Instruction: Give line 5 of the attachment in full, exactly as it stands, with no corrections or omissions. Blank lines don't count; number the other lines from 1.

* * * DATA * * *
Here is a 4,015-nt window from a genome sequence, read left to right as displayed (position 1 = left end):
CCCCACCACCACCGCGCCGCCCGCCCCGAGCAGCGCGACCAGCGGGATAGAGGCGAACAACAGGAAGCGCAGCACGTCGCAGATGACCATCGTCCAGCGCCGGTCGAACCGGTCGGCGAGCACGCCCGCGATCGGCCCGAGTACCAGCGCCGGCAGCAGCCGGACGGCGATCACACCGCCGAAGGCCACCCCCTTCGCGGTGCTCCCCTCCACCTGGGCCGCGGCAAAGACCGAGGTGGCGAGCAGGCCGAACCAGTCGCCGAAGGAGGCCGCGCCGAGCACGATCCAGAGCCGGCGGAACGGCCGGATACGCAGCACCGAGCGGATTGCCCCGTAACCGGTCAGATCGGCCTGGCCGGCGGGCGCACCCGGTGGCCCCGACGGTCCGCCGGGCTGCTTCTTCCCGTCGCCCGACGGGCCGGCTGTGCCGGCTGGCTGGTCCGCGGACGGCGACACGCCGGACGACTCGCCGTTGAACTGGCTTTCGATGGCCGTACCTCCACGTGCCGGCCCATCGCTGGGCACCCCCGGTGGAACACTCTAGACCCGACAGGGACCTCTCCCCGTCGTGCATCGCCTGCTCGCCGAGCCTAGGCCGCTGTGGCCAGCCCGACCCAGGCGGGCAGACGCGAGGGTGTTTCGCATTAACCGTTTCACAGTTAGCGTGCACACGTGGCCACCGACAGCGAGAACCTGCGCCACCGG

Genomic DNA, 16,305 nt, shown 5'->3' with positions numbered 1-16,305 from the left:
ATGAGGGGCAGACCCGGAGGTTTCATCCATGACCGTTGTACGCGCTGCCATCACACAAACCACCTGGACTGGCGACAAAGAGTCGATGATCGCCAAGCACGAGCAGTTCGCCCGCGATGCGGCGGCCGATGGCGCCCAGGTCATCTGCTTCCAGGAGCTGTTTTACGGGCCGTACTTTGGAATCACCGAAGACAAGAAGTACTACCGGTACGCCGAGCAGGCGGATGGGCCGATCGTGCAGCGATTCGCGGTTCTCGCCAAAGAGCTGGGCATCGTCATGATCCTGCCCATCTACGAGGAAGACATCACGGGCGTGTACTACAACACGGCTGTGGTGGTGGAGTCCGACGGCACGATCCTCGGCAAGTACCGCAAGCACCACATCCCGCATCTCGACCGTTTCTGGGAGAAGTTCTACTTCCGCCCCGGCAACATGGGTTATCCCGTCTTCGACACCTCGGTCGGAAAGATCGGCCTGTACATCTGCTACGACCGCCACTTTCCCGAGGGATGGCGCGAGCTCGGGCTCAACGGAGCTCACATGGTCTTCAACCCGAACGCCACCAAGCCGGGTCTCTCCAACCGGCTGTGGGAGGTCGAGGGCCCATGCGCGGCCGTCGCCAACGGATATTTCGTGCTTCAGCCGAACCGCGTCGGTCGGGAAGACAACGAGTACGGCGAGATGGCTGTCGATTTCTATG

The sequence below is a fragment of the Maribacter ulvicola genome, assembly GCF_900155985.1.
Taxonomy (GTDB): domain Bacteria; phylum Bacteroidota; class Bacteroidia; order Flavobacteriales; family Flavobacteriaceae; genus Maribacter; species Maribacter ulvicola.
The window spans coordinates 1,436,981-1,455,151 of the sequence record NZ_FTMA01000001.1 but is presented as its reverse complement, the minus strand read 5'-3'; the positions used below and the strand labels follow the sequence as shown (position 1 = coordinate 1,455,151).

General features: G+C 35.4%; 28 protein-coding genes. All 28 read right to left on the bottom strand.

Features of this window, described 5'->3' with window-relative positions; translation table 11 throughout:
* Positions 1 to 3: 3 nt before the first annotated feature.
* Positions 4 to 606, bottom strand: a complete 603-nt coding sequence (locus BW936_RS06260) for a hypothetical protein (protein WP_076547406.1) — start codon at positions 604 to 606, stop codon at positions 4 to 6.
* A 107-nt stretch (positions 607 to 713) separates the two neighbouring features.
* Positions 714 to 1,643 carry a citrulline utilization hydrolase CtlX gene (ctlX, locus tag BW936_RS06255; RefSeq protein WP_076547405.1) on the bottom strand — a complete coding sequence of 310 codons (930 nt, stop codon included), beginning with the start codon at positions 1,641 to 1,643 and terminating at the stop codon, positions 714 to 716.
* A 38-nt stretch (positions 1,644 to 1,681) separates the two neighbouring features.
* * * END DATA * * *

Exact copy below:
The sequence below is a fragment of the Maribacter ulvicola genome, assembly GCF_900155985.1.